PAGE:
Source codes from 50 of the top tech companies leak online

The internal source code of more than 50 high-profile companies has been leaked to an online repository allowing people to access it.

Source code from notable tech companies like AMD, Microsoft, Qualcomm, and Nintendo was confirmed to have been leaked. Companies like Roblox, Johnson Controls, GE Appliances, and Disney were are also on the list.

Reports revealed that the source code was collected by developer and engineer Tillie Kottmann. It appears that these companies are using an unsecured public repository to store their internal code. A misconfiguration of their code repository allowed the leak in the first place.

Operation Confidential and Proprietary

Many of the leaked source codes now carry the label “exconfidential.” Majority of which are also stored in a public repository on GitLab and are publicly accessible.

The most worrisome aspect of this leak is the fact that it affected several financial companies. Notable institutions like Banca Nazionale del Lavoro, Fiserv, and Mercury Trade Finance Solutions are among them.

To prevent malicious use of the source code, Kottmann said that they removed hardcoded credentials before posting it. This is to make sure that malicious users cannot use these credentials to mount a larger hack.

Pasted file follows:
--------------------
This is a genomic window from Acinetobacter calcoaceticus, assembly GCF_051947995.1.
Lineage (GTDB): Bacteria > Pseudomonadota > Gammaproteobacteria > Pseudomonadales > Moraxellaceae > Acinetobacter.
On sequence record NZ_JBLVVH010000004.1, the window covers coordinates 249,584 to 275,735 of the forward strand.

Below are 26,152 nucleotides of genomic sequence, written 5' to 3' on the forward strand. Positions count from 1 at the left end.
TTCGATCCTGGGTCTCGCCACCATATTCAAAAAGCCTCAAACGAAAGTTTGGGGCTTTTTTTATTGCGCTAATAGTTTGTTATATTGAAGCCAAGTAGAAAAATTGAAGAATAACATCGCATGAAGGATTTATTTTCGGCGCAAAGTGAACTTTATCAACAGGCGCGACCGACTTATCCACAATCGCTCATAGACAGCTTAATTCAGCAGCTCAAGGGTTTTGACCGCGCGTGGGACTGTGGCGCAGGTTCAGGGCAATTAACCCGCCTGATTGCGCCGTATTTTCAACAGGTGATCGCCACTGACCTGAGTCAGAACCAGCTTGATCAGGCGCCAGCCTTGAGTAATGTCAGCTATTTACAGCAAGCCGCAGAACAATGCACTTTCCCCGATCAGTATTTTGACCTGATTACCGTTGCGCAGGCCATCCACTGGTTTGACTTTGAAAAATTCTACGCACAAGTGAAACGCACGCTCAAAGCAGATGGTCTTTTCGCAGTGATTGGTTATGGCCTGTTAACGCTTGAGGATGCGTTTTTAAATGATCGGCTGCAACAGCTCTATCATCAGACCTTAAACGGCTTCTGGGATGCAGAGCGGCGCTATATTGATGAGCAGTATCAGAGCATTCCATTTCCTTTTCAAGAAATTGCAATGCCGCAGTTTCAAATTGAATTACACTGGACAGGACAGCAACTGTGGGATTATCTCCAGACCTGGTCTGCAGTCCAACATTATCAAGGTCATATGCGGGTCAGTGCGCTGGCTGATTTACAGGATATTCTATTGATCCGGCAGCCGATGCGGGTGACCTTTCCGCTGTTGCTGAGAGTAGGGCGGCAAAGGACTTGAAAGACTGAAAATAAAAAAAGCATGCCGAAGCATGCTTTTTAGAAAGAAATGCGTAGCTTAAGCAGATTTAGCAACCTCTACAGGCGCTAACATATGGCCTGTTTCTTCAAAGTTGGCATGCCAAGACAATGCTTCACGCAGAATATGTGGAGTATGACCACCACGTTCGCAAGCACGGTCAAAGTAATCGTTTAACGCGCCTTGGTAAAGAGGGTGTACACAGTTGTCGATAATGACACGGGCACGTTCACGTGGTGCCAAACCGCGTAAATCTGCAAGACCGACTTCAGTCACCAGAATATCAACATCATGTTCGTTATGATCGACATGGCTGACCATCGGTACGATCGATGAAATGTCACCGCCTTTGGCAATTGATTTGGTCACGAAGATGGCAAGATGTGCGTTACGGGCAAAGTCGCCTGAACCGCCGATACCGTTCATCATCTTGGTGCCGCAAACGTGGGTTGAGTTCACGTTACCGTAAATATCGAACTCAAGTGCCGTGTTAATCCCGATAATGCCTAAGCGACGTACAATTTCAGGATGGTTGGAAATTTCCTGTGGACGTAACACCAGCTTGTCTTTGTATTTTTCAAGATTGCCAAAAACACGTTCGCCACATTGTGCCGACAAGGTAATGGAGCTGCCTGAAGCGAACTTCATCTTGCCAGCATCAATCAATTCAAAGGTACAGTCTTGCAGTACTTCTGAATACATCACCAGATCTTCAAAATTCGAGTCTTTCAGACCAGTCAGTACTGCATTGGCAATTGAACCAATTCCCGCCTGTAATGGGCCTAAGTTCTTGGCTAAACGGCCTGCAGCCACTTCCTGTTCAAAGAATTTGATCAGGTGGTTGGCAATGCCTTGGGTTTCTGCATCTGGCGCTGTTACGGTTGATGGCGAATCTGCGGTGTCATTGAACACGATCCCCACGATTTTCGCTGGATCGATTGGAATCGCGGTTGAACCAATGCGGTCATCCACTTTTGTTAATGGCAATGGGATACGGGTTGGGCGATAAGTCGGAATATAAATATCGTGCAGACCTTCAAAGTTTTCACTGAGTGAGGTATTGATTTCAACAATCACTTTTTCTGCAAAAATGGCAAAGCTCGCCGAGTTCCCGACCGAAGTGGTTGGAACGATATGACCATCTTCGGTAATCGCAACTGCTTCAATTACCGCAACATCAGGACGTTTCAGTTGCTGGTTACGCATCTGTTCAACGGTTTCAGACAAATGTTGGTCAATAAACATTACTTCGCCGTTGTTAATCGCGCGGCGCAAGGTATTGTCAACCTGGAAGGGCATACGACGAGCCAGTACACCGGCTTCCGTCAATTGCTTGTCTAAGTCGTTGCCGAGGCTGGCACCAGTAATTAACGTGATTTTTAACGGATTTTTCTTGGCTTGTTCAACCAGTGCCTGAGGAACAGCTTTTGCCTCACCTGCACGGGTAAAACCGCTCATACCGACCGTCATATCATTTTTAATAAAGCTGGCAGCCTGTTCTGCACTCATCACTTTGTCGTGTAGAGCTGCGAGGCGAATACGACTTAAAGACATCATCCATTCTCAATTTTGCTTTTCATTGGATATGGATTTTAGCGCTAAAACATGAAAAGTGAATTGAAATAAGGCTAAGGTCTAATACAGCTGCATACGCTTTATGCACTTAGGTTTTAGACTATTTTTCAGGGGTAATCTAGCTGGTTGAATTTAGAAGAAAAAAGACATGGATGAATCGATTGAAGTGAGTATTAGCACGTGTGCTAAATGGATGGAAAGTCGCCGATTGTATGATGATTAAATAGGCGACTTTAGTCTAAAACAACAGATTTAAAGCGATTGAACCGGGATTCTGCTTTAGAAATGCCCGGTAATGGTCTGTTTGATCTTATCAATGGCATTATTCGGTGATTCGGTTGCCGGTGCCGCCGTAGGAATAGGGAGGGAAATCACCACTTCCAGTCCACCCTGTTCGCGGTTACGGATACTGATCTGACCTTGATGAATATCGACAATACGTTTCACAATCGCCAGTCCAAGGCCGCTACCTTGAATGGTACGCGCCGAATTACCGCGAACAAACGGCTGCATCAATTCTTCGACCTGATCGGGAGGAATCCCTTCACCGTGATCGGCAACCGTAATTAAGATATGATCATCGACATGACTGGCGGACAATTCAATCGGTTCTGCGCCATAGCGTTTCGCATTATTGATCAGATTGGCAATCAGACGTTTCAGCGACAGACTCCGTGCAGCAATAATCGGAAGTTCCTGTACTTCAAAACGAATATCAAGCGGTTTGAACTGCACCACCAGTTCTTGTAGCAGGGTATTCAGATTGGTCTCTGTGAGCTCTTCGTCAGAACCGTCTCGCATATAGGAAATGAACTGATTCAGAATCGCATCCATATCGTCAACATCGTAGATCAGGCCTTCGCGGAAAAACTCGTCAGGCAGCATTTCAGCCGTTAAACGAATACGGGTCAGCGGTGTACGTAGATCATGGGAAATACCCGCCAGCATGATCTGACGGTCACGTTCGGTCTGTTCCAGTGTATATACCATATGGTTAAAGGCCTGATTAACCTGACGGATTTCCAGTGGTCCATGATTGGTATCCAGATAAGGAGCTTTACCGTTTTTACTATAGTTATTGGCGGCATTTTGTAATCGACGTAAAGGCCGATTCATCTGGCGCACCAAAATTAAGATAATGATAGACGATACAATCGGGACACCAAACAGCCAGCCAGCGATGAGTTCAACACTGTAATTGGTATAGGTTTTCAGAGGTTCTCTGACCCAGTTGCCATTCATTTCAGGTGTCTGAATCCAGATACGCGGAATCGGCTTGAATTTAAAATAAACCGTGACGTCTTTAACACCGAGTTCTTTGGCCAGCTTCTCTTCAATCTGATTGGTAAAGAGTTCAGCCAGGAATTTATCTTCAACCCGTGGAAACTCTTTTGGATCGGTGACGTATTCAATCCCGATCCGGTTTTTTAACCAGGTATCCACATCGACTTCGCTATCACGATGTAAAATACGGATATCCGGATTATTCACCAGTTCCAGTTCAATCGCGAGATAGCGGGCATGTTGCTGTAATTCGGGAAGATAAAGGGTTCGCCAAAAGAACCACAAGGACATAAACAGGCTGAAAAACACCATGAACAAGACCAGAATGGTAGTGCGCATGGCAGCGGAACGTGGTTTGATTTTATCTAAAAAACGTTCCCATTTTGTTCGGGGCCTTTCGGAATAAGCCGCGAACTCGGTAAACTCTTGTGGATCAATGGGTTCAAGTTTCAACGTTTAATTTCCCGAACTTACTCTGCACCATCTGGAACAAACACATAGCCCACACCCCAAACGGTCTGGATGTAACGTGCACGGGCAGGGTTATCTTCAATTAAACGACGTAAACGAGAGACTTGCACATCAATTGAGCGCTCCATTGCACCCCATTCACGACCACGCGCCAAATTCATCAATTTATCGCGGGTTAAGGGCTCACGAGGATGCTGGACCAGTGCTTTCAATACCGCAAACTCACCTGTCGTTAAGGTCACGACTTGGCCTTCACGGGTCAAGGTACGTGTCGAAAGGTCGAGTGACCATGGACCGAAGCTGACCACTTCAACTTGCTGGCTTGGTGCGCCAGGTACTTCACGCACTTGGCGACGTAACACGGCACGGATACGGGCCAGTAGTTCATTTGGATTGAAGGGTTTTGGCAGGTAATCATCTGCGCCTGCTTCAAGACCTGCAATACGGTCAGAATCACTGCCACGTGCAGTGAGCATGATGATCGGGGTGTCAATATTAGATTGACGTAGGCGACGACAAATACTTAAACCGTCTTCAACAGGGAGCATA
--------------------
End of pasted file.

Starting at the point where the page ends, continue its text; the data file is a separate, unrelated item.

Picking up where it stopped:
Kottmann said that once they find a flaw in a system, they don’t necessarily contact the affected company. Nevertheless, he adds that they try to clean the code of sensitive data to prevent further attacks.

Kottmann and his team also comply with requests from companies to remove their source code online. In a previous leak, Daimler requested to have their code to be removed from the online repository. Kottmann obliged with the request and promptly removed the Daimler code.

Developing security

In the tech community, exposing source code to try to force a company to make security upgrades is common. Some companies are proactively doing this.

Companies are launching bug bounty programs that allow hackers to attack their systems deliberately. This way, bugs and glitches will be discovered before a particular product goes into production.

Kottmann said that they are still investigating multiple companies with perceived vulnerabilities. He adds that thousands of companies have exposed systems that are extremely vulnerable to hacking. On top of that, companies are also using misconfigured DevOps tools that expose their system.

Despite the apparent danger of leaked source code, some companies appear just to turn a blind eye. Some developers are even keen to learn how Kottmann pulled the code heist of that magnitude.

Featured image courtesy of oatawa/Shutterstock

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